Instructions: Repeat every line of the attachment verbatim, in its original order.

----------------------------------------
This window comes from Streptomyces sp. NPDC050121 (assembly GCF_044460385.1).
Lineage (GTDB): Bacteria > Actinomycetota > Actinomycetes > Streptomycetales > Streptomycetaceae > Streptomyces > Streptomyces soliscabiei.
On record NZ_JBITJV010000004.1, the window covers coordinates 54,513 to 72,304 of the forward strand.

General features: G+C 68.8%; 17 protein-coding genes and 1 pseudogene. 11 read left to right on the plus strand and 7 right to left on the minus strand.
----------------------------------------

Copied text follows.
This window comes from Streptomyces sp. NPDC050121 (assembly GCF_044460385.1).
Lineage (GTDB): Bacteria > Actinomycetota > Actinomycetes > Streptomycetales > Streptomycetaceae > Streptomyces > Streptomyces soliscabiei.
On record NZ_JBITJV010000004.1, the window covers coordinates 54,513 to 72,304 of the forward strand.

General features: G+C 68.8%; 17 protein-coding genes and 1 pseudogene. 11 read left to right on the plus strand and 7 right to left on the minus strand.